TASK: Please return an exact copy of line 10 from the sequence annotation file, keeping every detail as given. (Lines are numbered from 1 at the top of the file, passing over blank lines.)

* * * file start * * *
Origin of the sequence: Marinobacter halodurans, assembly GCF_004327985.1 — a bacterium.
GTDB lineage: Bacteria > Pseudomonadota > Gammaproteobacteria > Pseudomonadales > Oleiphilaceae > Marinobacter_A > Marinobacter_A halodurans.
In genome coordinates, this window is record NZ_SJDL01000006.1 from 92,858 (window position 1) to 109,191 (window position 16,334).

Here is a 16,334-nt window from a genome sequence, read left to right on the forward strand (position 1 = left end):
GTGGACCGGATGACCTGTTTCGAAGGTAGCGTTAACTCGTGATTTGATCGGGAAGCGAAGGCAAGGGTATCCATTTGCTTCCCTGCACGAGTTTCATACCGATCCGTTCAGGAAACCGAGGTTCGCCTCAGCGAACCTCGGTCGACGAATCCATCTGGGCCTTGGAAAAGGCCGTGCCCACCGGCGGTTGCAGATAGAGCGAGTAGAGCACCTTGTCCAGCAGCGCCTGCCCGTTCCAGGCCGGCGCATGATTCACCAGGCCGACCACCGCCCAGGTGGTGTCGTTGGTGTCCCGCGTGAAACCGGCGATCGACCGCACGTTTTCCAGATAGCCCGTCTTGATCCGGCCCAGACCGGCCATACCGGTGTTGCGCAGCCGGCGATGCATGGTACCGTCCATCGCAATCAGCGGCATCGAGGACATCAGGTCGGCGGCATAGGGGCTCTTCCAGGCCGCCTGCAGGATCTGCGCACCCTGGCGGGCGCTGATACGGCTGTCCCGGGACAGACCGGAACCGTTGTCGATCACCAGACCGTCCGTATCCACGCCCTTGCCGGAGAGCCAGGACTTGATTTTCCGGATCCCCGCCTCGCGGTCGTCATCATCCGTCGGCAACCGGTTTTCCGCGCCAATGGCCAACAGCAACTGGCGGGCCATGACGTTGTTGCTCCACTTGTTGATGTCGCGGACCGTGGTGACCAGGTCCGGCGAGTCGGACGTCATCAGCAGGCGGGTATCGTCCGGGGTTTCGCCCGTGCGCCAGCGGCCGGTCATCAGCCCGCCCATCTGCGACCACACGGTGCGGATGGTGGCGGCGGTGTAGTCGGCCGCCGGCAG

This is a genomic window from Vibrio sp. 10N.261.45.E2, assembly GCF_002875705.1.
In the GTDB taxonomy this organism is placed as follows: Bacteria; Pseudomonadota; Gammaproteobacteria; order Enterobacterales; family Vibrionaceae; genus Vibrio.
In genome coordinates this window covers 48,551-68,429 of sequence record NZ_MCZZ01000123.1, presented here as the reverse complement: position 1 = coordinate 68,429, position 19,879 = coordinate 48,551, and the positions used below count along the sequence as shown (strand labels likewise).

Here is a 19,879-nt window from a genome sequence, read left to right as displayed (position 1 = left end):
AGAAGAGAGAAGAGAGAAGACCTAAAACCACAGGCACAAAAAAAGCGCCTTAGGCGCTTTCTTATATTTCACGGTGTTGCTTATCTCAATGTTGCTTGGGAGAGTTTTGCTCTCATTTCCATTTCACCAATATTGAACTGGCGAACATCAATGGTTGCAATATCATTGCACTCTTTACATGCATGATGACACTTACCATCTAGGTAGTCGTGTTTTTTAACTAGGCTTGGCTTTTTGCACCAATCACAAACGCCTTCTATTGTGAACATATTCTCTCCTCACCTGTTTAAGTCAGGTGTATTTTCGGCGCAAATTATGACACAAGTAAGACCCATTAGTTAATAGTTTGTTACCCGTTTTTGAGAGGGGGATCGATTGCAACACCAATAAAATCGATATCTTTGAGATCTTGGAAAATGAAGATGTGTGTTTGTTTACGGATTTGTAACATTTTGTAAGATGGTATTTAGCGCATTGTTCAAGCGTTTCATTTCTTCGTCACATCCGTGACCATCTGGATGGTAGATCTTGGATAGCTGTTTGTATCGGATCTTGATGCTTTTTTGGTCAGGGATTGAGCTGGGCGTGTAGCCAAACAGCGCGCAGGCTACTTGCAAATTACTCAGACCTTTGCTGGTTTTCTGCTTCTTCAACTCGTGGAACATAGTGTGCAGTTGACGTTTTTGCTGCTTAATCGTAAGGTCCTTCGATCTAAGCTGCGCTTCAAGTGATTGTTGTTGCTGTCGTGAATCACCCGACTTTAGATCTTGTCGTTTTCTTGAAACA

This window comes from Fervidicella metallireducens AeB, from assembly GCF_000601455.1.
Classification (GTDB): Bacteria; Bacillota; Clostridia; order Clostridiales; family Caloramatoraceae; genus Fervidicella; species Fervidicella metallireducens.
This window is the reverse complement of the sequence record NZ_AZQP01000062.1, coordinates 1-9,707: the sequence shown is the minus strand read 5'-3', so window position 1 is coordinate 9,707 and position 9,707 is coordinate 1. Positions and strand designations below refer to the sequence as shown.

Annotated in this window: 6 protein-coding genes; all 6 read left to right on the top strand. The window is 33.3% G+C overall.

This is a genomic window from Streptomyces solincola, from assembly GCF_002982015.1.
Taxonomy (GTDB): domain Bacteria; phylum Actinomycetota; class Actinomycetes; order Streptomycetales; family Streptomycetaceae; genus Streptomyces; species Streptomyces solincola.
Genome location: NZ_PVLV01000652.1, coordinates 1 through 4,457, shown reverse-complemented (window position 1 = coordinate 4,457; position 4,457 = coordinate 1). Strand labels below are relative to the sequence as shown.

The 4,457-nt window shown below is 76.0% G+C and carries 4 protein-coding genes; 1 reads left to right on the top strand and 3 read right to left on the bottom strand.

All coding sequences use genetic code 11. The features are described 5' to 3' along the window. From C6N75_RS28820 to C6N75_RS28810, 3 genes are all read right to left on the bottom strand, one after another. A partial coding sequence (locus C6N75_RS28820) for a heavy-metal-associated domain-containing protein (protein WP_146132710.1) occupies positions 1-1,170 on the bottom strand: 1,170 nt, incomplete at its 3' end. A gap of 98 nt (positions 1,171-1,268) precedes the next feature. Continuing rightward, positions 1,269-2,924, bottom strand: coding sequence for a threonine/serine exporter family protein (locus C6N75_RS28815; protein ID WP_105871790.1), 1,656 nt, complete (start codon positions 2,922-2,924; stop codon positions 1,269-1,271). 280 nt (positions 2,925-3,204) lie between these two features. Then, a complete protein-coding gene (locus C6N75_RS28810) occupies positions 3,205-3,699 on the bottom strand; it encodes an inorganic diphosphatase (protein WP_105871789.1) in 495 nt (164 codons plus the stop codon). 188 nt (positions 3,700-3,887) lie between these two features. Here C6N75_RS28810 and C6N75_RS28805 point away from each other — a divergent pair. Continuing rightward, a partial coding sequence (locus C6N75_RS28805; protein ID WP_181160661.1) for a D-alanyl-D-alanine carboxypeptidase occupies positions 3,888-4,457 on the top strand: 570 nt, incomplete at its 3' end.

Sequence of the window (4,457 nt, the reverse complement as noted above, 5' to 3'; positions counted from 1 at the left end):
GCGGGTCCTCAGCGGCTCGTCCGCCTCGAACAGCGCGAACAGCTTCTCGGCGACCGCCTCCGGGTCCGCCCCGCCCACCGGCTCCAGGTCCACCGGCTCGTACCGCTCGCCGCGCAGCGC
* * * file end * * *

AGAAGAGAGAAGAGAGAAGACCTAAAACCACAGGCACAAAAAAAGCGCCTTAGGCGCTTTCTTATATTTCACGGTGTTGCTTATCTCAATGTTGCTTGGGAGAGTTTTGCTCTCATTTCCATTTCACCAATATTGAACTGGCGAACATCAATGGTTGCAATATCATTGCACTCTTTACATGCATGATGACACTTACCATCTAGGTAGTCGTGTTTTTTAACTAGGCTTGGCTTTTTGCACCAATCACAAACGCCTTCTATTGTGAACATATTCTCTCCTCACCTGTTTAAGTCAGGTGTATTTTCGGCGCAAATTATGACACAAGTAAGACCCATTAGTTAATAGTTTGTTACCCGTTTTTGAGAGGGGGATCGATTGCAACACCAATAAAATCGATATCTTTGAGATCTTGGAAAATGAAGATGTGTGTTTGTTTACGGATTTGTAACATTTTGTAAGATGGTATTTAGCGCATTGTTCAAGCGTTTCATTTCTTCGTCACATCCGTGACCATCTGGATGGTAGATCTTGGATAGCTGTTTGTATCGGATCTTGATGCTTTTTTGGTCAGGGATTGAGCTGGGCGTGTAGCCAAACAGCGCGCAGGCTACTTGCAAATTACTCAGACCTTTGCTGGTTTTCTGCTTCTTCAACTCGTGGAACATAGTGTGCAGTTGACGTTTTTGCTGCTTAATCGTAAGGTCCTTCGATCTAAGCTGCGCTTCAAGTGATTGTTGTTGCTGTCGTGAATCACCCGACTTTAGATCTTGTCGTTTTCTTGAAACA